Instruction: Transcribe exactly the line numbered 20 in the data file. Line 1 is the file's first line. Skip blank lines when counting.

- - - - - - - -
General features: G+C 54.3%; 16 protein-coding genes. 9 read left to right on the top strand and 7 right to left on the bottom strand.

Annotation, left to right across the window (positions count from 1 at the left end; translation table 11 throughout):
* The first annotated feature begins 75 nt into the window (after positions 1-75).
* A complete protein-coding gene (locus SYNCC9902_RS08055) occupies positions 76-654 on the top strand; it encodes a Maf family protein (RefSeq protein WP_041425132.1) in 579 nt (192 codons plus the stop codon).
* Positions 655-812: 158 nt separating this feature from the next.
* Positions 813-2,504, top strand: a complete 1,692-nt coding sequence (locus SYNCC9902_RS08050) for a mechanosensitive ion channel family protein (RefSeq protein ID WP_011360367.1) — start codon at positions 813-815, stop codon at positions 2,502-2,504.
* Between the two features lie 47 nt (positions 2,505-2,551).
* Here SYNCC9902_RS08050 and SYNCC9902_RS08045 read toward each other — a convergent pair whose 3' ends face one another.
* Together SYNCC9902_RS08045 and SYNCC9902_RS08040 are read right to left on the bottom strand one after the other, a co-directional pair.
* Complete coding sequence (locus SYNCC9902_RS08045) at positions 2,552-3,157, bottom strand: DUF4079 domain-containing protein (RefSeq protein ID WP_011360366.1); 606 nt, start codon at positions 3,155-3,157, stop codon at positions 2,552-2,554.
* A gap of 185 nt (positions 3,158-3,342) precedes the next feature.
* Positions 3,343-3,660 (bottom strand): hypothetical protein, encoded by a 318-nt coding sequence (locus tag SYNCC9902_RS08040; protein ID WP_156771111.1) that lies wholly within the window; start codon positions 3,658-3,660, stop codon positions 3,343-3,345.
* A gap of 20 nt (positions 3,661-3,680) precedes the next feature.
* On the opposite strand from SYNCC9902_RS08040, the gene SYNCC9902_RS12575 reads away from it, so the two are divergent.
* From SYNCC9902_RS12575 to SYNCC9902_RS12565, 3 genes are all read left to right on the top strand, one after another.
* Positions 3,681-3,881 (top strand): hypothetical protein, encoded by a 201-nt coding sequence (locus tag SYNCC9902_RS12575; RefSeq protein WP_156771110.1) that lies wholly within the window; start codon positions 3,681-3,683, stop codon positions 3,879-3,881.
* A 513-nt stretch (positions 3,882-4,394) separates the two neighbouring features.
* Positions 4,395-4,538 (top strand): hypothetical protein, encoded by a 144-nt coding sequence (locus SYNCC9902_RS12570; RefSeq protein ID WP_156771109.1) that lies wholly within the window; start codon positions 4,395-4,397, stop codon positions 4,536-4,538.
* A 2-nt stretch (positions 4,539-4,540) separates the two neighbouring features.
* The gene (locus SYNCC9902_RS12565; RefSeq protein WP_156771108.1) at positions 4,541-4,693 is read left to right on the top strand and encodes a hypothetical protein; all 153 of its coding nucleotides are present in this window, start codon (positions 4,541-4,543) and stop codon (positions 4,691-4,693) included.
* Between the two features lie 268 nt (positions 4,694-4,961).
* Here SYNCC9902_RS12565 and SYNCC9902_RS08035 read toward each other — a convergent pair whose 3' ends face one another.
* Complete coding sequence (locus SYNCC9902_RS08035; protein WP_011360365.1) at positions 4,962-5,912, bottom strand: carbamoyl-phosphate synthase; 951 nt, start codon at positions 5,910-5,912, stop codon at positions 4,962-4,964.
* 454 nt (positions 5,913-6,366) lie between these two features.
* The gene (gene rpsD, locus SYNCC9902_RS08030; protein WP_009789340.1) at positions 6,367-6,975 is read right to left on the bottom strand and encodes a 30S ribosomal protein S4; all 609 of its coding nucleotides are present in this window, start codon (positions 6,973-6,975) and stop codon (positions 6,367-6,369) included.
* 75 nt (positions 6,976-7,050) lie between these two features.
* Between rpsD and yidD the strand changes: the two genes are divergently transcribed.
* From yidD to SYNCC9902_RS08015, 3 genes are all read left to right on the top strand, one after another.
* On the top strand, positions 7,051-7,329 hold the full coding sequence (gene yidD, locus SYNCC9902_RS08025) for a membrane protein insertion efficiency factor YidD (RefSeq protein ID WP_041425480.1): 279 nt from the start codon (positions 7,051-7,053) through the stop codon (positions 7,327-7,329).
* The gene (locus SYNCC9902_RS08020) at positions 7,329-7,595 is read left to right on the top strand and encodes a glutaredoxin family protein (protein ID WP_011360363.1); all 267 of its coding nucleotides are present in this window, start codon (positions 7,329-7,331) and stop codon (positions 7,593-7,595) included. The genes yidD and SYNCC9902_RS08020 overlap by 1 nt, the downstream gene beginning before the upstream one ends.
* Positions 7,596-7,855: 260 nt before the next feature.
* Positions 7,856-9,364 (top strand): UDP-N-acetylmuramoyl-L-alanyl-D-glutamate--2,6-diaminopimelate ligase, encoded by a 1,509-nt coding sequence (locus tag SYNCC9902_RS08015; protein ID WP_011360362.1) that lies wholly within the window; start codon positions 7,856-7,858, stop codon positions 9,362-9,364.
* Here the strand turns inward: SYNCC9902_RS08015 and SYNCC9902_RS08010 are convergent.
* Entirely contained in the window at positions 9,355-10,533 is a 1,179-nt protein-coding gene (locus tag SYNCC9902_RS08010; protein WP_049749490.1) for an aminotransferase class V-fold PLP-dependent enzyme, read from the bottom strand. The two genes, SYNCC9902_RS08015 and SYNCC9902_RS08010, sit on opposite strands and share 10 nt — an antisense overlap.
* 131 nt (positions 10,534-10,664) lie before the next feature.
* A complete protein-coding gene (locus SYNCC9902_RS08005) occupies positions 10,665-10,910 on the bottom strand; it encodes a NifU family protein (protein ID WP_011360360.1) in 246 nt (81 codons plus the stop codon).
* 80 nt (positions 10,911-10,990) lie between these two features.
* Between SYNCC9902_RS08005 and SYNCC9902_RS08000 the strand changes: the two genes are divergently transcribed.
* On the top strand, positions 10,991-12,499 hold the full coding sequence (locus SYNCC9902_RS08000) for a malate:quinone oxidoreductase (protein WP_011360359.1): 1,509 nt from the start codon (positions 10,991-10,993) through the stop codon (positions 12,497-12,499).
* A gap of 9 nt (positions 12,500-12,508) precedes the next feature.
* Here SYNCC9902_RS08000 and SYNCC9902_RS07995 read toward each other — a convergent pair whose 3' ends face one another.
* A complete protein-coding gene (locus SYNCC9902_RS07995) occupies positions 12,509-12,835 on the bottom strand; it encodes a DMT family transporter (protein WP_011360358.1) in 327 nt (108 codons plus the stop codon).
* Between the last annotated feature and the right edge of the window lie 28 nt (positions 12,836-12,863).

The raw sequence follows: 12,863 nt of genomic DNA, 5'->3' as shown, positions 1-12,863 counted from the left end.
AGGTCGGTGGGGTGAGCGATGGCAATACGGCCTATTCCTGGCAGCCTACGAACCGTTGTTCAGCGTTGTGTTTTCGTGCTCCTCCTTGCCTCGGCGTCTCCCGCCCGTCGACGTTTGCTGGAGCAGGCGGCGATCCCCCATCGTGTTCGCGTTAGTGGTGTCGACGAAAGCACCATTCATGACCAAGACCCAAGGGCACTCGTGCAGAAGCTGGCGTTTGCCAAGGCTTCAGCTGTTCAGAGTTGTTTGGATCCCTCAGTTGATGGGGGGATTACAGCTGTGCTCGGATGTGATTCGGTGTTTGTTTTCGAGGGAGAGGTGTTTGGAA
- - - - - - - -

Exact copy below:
* The gene (locus SYNCC9902_RS12565; RefSeq protein WP_156771108.1) at positions 4,541-4,693 is read left to right on the top strand and encodes a hypothetical protein; all 153 of its coding nucleotides are present in this window, start codon (positions 4,541-4,543) and stop codon (positions 4,691-4,693) included.